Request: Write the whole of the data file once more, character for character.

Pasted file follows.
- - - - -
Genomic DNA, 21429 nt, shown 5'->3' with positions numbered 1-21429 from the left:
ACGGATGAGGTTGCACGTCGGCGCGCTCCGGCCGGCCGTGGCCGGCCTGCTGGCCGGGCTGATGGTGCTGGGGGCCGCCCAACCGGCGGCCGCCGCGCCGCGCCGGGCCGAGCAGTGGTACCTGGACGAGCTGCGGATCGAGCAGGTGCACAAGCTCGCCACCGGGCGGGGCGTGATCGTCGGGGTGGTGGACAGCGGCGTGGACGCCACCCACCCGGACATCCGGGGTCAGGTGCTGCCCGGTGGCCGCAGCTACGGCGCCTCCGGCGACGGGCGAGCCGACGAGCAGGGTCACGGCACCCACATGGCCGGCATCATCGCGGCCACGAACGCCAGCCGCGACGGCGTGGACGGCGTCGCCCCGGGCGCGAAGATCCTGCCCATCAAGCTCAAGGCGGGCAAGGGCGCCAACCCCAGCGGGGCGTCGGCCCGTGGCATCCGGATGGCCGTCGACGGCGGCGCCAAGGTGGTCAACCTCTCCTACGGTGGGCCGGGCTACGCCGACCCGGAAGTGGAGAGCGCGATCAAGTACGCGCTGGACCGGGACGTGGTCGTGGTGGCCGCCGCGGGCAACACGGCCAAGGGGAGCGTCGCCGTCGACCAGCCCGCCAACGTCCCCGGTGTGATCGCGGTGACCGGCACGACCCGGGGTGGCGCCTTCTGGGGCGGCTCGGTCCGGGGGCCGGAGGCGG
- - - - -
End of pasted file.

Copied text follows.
Genomic DNA, 21429 nt, shown 5'->3' with positions numbered 1-21429 from the left:
ACGGATGAGGTTGCACGTCGGCGCGCTCCGGCCGGCCGTGGCCGGCCTGCTGGCCGGGCTGATGGTGCTGGGGGCCGCCCAACCGGCGGCCGCCGCGCCGCGCCGGGCCGAGCAGTGGTACCTGGACGAGCTGCGGATCGAGCAGGTGCACAAGCTCGCCACCGGGCGGGGCGTGATCGTCGGGGTGGTGGACAGCGGCGTGGACGCCACCCACCCGGACATCCGGGGTCAGGTGCTGCCCGGTGGCCGCAGCTACGGCGCCTCCGGCGACGGGCGAGCCGACGAGCAGGGTCACGGCACCCACATGGCCGGCATCATCGCGGCCACGAACGCCAGCCGCGACGGCGTGGACGGCGTCGCCCCGGGCGCGAAGATCCTGCCCATCAAGCTCAAGGCGGGCAAGGGCGCCAACCCCAGCGGGGCGTCGGCCCGTGGCATCCGGATGGCCGTCGACGGCGGCGCCAAGGTGGTCAACCTCTCCTACGGTGGGCCGGGCTACGCCGACCCGGAAGTGGAGAGCGCGATCAAGTACGCGCTGGACCGGGACGTGGTCGTGGTGGCCGCCGCGGGCAACACGGCCAAGGGGAGCGTCGCCGTCGACCAGCCCGCCAACGTCCCCGGTGTGATCGCGGTGACCGGCACGACCCGGGGTGGCGCCTTCTGGGGCGGCTCGGTCCGGGGGCCGGAGGCGG